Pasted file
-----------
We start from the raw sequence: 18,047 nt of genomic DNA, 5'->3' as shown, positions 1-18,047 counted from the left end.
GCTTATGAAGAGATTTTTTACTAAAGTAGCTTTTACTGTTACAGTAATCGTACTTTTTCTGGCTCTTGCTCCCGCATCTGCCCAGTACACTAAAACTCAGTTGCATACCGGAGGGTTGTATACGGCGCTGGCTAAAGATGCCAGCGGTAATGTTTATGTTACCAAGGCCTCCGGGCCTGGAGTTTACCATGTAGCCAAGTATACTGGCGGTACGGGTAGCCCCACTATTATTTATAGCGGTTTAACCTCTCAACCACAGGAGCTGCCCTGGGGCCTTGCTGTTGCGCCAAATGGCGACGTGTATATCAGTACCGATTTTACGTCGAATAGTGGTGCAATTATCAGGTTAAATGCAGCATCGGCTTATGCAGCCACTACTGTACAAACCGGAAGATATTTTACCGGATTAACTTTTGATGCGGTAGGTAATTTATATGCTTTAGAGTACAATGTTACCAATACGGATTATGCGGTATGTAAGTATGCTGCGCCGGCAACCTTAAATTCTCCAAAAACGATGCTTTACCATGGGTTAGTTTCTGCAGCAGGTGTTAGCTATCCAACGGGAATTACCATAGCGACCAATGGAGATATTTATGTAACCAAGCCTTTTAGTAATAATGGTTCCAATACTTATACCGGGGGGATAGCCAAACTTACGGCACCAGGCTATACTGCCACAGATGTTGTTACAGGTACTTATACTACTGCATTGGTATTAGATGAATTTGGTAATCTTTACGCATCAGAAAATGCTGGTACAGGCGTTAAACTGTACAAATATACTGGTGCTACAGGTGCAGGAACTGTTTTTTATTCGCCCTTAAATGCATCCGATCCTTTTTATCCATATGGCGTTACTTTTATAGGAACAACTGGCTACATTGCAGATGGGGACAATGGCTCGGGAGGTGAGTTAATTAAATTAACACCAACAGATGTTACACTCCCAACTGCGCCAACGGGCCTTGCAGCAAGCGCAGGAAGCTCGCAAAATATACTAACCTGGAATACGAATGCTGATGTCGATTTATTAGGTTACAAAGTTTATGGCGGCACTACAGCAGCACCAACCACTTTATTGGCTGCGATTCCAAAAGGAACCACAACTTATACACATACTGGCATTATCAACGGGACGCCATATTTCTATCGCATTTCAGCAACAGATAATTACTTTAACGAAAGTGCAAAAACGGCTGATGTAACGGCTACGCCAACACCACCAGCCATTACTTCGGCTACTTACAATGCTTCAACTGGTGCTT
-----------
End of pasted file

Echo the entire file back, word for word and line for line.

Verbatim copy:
We start from the raw sequence: 18,047 nt of genomic DNA, 5'->3' as shown, positions 1-18,047 counted from the left end.
GCTTATGAAGAGATTTTTTACTAAAGTAGCTTTTACTGTTACAGTAATCGTACTTTTTCTGGCTCTTGCTCCCGCATCTGCCCAGTACACTAAAACTCAGTTGCATACCGGAGGGTTGTATACGGCGCTGGCTAAAGATGCCAGCGGTAATGTTTATGTTACCAAGGCCTCCGGGCCTGGAGTTTACCATGTAGCCAAGTATACTGGCGGTACGGGTAGCCCCACTATTATTTATAGCGGTTTAACCTCTCAACCACAGGAGCTGCCCTGGGGCCTTGCTGTTGCGCCAAATGGCGACGTGTATATCAGTACCGATTTTACGTCGAATAGTGGTGCAATTATCAGGTTAAATGCAGCATCGGCTTATGCAGCCACTACTGTACAAACCGGAAGATATTTTACCGGATTAACTTTTGATGCGGTAGGTAATTTATATGCTTTAGAGTACAATGTTACCAATACGGATTATGCGGTATGTAAGTATGCTGCGCCGGCAACCTTAAATTCTCCAAAAACGATGCTTTACCATGGGTTAGTTTCTGCAGCAGGTGTTAGCTATCCAACGGGAATTACCATAGCGACCAATGGAGATATTTATGTAACCAAGCCTTTTAGTAATAATGGTTCCAATACTTATACCGGGGGGATAGCCAAACTTACGGCACCAGGCTATACTGCCACAGATGTTGTTACAGGTACTTATACTACTGCATTGGTATTAGATGAATTTGGTAATCTTTACGCATCAGAAAATGCTGGTACAGGCGTTAAACTGTACAAATATACTGGTGCTACAGGTGCAGGAACTGTTTTTTATTCGCCCTTAAATGCATCCGATCCTTTTTATCCATATGGCGTTACTTTTATAGGAACAACTGGCTACATTGCAGATGGGGACAATGGCTCGGGAGGTGAGTTAATTAAATTAACACCAACAGATGTTACACTCCCAACTGCGCCAACGGGCCTTGCAGCAAGCGCAGGAAGCTCGCAAAATATACTAACCTGGAATACGAATGCTGATGTCGATTTATTAGGTTACAAAGTTTATGGCGGCACTACAGCAGCACCAACCACTTTATTGGCTGCGATTCCAAAAGGAACCACAACTTATACACATACTGGCATTATCAACGGGACGCCATATTTCTATCGCATTTCAGCAACAGATAATTACTTTAACGAAAGTGCAAAAACGGCTGATGTAACGGCTACGCCAACACCACCAGCCATTACTTCGGCTACTTACAATGCTTCAACTGGTGCTT